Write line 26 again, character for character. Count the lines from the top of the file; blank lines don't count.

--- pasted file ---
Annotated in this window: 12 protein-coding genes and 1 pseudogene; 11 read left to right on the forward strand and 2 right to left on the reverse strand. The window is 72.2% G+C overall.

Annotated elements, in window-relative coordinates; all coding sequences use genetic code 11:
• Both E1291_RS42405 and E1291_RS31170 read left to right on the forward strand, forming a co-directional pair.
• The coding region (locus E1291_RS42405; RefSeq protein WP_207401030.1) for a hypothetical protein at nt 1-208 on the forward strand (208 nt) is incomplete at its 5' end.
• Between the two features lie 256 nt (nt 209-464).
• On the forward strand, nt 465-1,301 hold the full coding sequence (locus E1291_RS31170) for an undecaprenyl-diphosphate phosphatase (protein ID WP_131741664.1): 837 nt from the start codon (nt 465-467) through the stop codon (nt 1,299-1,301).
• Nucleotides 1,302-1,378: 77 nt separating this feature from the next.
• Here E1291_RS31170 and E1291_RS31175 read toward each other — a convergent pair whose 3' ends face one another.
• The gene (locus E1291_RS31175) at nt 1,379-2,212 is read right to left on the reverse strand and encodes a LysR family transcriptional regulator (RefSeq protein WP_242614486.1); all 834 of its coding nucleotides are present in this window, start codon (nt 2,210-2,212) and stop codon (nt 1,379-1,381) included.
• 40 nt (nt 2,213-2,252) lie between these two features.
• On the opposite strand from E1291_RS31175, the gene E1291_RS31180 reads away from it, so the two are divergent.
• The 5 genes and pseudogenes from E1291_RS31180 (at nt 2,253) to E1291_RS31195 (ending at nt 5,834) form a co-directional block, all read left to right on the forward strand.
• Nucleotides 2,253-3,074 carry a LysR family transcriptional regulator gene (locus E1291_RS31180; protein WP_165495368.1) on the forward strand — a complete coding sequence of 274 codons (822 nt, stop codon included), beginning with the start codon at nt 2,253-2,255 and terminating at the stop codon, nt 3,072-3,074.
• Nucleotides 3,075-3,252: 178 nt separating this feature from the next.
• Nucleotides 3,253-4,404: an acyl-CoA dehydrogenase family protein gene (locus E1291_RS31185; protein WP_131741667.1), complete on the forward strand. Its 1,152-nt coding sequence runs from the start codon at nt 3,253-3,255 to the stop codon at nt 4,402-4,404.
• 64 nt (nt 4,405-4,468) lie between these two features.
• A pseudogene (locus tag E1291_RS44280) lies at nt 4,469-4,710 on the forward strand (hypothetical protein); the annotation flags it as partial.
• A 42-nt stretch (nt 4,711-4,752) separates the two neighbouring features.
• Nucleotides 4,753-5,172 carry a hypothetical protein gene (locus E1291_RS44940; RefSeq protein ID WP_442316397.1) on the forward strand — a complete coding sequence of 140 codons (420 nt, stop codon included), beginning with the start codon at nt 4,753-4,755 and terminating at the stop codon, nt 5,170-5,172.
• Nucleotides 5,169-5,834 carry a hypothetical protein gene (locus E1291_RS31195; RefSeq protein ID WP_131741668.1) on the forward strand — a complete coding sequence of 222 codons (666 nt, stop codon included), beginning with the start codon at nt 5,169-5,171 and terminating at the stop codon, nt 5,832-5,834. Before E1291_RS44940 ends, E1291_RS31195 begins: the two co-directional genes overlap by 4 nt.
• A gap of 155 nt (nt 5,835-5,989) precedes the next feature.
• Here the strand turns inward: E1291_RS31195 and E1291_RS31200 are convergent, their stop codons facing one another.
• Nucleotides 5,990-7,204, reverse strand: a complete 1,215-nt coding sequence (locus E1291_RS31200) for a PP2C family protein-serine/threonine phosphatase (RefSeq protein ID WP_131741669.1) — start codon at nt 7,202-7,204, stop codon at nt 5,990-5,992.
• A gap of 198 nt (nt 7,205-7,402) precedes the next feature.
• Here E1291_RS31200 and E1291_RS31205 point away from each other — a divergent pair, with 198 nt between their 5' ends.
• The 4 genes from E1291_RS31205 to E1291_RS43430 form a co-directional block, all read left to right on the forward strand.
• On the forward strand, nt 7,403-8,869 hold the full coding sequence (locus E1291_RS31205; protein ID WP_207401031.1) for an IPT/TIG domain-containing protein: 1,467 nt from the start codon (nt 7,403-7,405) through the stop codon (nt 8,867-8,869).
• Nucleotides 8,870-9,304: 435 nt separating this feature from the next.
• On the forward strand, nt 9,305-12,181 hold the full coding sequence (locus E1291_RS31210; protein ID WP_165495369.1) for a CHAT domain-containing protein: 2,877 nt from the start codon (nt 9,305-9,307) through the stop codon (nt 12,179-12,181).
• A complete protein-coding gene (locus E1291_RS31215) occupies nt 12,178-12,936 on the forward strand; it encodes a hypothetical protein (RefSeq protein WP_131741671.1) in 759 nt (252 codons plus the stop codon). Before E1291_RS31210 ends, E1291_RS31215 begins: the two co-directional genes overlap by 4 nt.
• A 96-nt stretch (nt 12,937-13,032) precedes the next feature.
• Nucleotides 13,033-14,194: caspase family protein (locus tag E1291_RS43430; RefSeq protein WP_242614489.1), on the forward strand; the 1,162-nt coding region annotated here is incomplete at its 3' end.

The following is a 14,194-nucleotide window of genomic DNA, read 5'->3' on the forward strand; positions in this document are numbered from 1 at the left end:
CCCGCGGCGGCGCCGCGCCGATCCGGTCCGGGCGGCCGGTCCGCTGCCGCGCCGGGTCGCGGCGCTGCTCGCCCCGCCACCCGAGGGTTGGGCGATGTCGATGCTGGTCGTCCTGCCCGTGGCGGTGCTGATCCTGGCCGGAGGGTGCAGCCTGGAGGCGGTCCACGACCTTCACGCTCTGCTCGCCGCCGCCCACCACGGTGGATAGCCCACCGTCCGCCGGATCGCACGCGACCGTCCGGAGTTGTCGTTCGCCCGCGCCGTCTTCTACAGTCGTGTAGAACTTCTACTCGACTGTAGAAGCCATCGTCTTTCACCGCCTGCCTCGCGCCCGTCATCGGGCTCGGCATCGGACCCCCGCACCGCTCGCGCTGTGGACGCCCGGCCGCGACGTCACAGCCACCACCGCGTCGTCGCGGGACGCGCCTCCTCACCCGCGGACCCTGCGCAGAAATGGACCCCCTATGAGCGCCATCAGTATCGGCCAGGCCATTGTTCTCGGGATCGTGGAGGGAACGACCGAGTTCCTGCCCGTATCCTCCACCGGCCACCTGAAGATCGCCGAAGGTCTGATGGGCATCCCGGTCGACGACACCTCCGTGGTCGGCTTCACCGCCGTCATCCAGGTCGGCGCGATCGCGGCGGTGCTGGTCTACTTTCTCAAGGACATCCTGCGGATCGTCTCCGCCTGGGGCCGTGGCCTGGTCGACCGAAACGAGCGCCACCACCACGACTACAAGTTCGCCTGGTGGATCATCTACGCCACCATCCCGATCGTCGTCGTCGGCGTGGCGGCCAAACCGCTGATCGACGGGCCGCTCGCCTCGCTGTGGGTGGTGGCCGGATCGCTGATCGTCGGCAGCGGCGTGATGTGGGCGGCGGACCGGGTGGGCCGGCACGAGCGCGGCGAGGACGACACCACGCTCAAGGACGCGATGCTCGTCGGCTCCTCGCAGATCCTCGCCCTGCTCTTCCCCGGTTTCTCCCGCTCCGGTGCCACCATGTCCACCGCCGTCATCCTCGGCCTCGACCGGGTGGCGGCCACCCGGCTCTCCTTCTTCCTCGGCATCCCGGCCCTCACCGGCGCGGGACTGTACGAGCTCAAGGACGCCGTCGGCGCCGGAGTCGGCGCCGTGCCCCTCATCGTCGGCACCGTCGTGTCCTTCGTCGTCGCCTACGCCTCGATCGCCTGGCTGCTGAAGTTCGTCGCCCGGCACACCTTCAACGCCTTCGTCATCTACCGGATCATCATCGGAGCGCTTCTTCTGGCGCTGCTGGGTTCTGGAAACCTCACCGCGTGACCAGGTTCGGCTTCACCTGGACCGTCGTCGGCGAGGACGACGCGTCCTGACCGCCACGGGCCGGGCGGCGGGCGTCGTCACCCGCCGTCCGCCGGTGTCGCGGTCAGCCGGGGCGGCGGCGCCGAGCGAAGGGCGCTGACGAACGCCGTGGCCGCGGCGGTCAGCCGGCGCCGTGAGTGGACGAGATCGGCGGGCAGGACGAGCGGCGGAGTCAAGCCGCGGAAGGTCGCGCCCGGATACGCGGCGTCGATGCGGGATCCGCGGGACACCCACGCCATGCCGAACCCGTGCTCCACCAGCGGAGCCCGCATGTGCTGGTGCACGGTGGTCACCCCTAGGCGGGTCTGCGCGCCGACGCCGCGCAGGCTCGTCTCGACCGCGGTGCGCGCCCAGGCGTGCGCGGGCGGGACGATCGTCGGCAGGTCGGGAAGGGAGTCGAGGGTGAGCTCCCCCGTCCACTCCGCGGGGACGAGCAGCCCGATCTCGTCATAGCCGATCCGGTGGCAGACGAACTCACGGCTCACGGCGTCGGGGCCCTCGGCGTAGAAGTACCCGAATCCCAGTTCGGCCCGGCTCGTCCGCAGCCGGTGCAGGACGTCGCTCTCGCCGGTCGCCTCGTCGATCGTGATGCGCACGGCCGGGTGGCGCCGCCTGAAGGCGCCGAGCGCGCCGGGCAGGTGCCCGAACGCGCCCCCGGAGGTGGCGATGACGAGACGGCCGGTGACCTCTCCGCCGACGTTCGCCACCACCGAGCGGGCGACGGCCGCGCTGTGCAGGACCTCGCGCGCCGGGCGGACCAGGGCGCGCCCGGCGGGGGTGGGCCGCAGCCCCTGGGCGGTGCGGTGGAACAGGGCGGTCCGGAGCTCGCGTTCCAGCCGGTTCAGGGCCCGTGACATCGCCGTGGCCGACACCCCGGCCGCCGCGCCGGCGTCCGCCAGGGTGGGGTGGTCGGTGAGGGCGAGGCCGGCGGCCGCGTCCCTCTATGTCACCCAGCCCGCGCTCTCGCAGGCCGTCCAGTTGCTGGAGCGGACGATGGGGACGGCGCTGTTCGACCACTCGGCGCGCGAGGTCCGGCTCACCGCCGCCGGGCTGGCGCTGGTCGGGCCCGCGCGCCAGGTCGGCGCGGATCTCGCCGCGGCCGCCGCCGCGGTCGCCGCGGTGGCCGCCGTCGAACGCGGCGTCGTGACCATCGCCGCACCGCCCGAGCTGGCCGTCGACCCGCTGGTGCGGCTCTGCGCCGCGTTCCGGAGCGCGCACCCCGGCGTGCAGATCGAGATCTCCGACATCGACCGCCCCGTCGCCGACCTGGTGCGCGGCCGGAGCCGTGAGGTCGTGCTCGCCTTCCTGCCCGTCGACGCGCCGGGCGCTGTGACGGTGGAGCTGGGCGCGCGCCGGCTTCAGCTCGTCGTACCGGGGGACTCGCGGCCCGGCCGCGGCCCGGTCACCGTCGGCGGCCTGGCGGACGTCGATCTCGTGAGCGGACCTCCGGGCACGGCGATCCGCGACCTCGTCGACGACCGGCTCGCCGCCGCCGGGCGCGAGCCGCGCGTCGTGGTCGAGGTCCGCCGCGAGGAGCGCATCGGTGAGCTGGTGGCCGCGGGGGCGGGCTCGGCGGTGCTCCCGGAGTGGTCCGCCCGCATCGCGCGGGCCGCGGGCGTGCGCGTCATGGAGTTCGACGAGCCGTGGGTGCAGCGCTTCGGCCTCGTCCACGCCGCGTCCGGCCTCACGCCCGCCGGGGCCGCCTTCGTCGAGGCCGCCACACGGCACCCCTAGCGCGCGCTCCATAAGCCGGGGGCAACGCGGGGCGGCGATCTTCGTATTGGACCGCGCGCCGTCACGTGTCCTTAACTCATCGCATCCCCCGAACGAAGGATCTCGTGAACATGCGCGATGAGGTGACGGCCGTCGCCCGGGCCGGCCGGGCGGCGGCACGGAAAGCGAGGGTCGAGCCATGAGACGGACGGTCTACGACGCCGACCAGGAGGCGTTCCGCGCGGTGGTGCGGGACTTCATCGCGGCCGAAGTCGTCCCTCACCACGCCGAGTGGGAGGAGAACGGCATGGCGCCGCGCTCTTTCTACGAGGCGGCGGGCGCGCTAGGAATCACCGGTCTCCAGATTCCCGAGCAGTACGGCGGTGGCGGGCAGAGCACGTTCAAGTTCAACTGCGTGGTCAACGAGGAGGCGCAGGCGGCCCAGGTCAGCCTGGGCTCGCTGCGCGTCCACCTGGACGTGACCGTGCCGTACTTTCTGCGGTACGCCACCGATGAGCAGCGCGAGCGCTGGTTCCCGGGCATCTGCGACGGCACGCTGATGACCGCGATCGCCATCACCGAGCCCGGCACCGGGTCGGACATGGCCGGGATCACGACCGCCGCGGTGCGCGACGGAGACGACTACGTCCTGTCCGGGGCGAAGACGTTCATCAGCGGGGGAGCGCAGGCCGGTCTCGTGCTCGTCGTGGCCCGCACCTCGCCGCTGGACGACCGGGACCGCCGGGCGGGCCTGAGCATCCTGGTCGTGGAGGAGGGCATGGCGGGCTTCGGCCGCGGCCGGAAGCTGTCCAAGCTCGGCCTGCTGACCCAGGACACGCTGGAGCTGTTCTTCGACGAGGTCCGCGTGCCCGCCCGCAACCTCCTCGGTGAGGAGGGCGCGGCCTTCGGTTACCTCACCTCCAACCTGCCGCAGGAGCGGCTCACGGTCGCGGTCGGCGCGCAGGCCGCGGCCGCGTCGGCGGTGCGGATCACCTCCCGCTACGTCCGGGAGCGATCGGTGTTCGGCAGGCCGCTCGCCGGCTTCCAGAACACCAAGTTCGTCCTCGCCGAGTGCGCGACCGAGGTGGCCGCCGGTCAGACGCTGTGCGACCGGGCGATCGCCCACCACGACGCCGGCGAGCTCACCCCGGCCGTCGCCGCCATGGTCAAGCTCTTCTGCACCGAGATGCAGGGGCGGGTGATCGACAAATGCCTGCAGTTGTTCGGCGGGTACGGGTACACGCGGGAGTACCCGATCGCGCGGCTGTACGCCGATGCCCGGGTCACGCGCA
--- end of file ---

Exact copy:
• The 4 genes from E1291_RS31205 to E1291_RS43430 form a co-directional block, all read left to right on the forward strand.